Under Florida law, insurance companies must act in “good faith” when addressing and resolving an insurance claim made against a policy. However, in many cases, insurance companies fail to do this. Through a Florida bad faith claim, state law provides policyholders with an avenue to seek restitution if they believe that an insurance company has engaged in bad faith practices when attempting to resolve a claim.
Bad faith claims arise if an insurance company breaches its duty to recognize a claim, investigate a claim promptly, respond appropriately to communication requests, act efficiently, or offer valid reasons for a delay or denial. There are generally two types of Florida bad faith claims, first-party and third-party claims. First-party claims occur when an insurance company has a contractual duty to pay benefits to its policyholder. Whereas, third-party coverage protects the policyholder in cases where they may be liable for injuries and damages to a third-party.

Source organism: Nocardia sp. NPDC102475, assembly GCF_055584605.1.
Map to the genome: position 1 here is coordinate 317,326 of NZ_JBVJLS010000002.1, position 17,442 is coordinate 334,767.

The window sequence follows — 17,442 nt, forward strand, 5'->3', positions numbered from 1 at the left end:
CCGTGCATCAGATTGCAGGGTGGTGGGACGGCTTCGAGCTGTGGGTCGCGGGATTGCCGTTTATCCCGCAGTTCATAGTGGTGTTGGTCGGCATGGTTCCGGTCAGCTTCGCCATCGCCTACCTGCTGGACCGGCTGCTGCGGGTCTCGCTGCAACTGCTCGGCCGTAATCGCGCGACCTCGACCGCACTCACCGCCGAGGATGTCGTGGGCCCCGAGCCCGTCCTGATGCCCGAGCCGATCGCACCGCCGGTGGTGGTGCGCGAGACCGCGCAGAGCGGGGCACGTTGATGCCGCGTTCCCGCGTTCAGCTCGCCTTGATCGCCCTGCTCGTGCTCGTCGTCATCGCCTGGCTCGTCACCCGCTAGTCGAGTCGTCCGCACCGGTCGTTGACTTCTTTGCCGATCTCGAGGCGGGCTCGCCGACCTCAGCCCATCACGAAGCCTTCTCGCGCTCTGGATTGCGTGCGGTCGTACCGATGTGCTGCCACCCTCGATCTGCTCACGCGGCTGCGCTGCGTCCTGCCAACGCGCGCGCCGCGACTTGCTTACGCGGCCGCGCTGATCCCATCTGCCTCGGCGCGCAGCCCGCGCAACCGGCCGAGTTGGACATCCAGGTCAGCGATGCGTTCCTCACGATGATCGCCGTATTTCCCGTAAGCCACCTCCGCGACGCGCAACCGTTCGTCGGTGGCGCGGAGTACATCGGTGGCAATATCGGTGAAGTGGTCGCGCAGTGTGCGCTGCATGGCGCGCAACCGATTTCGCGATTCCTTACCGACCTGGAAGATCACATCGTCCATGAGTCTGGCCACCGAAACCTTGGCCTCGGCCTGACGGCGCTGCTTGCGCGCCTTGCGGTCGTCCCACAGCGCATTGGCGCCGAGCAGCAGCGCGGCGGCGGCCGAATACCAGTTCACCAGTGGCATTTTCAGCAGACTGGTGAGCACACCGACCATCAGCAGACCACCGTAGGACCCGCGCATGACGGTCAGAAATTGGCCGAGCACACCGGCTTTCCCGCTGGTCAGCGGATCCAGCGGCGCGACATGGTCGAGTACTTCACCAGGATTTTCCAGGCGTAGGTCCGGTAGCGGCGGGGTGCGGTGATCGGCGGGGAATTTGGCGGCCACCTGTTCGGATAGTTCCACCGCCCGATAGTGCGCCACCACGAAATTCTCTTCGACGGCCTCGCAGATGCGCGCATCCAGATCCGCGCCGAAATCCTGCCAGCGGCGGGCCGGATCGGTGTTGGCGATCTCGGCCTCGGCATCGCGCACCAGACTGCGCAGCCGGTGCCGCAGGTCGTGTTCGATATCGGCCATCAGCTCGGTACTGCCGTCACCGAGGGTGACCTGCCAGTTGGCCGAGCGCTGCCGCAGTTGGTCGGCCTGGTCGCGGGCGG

Under the law, policyholders who are asserting a bad faith claim must provide the insurance company with a notice of the statutory violation. After receiving the notice, the law provides the insurance company with an opportunity to cure the violation, by paying the claimant’s damages. If the company cures the violation within the time frame, the bad faith claim becomes irrelevant. However, if the company fails to respond, the courts will presume that the plaintiff’s assertion is true.